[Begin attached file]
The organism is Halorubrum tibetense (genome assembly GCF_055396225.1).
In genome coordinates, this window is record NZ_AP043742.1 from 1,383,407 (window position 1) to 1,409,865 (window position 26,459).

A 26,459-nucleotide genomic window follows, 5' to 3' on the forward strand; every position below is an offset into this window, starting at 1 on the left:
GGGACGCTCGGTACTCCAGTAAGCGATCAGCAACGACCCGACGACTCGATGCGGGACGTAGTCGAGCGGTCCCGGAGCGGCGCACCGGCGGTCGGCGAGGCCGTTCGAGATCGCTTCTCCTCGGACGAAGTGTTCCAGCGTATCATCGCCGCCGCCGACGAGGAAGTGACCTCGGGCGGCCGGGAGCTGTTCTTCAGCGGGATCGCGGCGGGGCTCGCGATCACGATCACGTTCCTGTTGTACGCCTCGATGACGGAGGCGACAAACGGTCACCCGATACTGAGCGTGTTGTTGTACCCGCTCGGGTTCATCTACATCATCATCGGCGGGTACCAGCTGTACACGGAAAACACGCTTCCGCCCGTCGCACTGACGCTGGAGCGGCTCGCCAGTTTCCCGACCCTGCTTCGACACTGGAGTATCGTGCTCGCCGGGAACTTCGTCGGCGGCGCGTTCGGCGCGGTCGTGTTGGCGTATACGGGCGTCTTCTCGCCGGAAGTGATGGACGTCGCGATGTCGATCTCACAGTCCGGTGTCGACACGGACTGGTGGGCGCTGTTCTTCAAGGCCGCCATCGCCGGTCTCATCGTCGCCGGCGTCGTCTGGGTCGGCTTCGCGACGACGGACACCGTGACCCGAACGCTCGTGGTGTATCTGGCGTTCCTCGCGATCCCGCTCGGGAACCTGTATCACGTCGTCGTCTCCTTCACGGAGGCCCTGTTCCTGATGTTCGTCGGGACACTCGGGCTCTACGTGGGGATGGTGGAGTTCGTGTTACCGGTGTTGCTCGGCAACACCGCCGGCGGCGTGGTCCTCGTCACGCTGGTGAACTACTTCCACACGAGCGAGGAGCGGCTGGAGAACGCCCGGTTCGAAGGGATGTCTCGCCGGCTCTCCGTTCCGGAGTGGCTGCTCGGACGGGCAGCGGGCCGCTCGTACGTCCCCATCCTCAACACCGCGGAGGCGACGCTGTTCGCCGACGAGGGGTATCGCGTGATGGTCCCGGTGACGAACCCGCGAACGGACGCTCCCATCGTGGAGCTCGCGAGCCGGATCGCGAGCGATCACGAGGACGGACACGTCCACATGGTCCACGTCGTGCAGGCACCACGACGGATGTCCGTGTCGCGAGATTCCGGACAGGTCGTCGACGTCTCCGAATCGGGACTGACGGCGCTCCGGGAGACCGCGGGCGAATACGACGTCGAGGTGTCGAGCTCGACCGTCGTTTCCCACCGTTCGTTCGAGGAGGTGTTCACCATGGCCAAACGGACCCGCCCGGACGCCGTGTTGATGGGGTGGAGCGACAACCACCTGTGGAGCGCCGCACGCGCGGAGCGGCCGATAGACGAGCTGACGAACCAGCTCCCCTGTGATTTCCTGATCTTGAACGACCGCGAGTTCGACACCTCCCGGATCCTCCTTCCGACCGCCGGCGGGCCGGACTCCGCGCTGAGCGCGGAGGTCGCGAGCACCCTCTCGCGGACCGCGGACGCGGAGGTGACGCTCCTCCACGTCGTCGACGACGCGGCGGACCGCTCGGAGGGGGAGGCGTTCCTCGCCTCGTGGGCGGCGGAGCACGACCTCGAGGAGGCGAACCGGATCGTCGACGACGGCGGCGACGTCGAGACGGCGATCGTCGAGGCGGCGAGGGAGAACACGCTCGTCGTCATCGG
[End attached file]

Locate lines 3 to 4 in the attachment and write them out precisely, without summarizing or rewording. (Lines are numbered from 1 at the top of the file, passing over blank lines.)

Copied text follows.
A 26,459-nucleotide genomic window follows, 5' to 3' on the forward strand; every position below is an offset into this window, starting at 1 on the left:
GGGACGCTCGGTACTCCAGTAAGCGATCAGCAACGACCCGACGACTCGATGCGGGACGTAGTCGAGCGGTCCCGGAGCGGCGCACCGGCGGTCGGCGAGGCCGTTCGAGATCGCTTCTCCTCGGACGAAGTGTTCCAGCGTATCATCGCCGCCGCCGACGAGGAAGTGACCTCGGGCGGCCGGGAGCTGTTCTTCAGCGGGATCGCGGCGGGGCTCGCGATCACGATCACGTTCCTGTTGTACGCCTCGATGACGGAGGCGACAAACGGTCACCCGATACTGAGCGTGTTGTTGTACCCGCTCGGGTTCATCTACATCATCATCGGCGGGTACCAGCTGTACACGGAAAACACGCTTCCGCCCGTCGCACTGACGCTGGAGCGGCTCGCCAGTTTCCCGACCCTGCTTCGACACTGGAGTATCGTGCTCGCCGGGAACTTCGTCGGCGGCGCGTTCGGCGCGGTCGTGTTGGCGTATACGGGCGTCTTCTCGCCGGAAGTGATGGACGTCGCGATGTCGATCTCACAGTCCGGTGTCGACACGGACTGGTGGGCGCTGTTCTTCAAGGCCGCCATCGCCGGTCTCATCGTCGCCGGCGTCGTCTGGGTCGGCTTCGCGACGACGGACACCGTGACCCGAACGCTCGTGGTGTATCTGGCGTTCCTCGCGATCCCGCTCGGGAACCTGTATCACGTCGTCGTCTCCTTCACGGAGGCCCTGTTCCTGATGTTCGTCGGGACACTCGGGCTCTACGTGGGGATGGTGGAGTTCGTGTTACCGGTGTTGCTCGGCAACACCGCCGGCGGCGTGGTCCTCGTCACGCTGGTGAACTACTTCCACACGAGCGAGGAGCGGCTGGAGAACGCCCGGTTCGAAGGGATGTCTCGCCGGCTCTCCGTTCCGGAGTGGCTGCTCGGACGGGCAGCGGGCCGCTCGTACGTCCCCATCCTCAACACCGCGGAGGCGACGCTGTTCGCCGACGAGGGGTATCGCGTGATGGTCCCGGTGACGAACCCGCGAACGGACGCTCCCATCGTGGAGCTCGCGAGCCGGATCGCGAGCGATCACGAGGACGGACACGTCCACATGGTCCACGTCGTGCAGGCACCACGACGGATGTCCGTGTCGCGAGATTCCGGACAGGTCGTCGACGTCTCCGAATCGGGACTGACGGCGCTCCGGGAGACCGCGGGCGAATACGACGTCGAGGTGTCGAGCTCGACCGTCGTTTCCCACCGTTCGTTCGAGGAGGTGTTCACCATGGCCAAACGGACCCGCCCGGACGCCGTGTTGATGGGGTGGAGCGACAACCACCTGTGGAGCGCCGCACGCGCGGAGCGGCCGATAGACGAGCTGACGAACCAGCTCCCCTGTGATTTCCTGATCTTGAACGACCGCGAGTTCGACACCTCCCGGATCCTCCTTCCGACCGCCGGCGGGCCGGACTCCGCGCTGAGCGCGGAGGTCGCGAGCACCCTCTCGCGGACCGCGGACGCGGAGGTGACGCTCCTCCACGTCGTCGACGACGCGGCGGACCGCTCGGAGGGGGAGGCGTTCCTCGCCTCGTGGGCGGCGGAGCACGACCTCGAGGAGGCGAACCGGATCGTCGACGACGGCGGCGACGTCGAGACGGCGATCGTCGAGGCGGCGAGGGAGAACACGCTCGTCGTCATCGG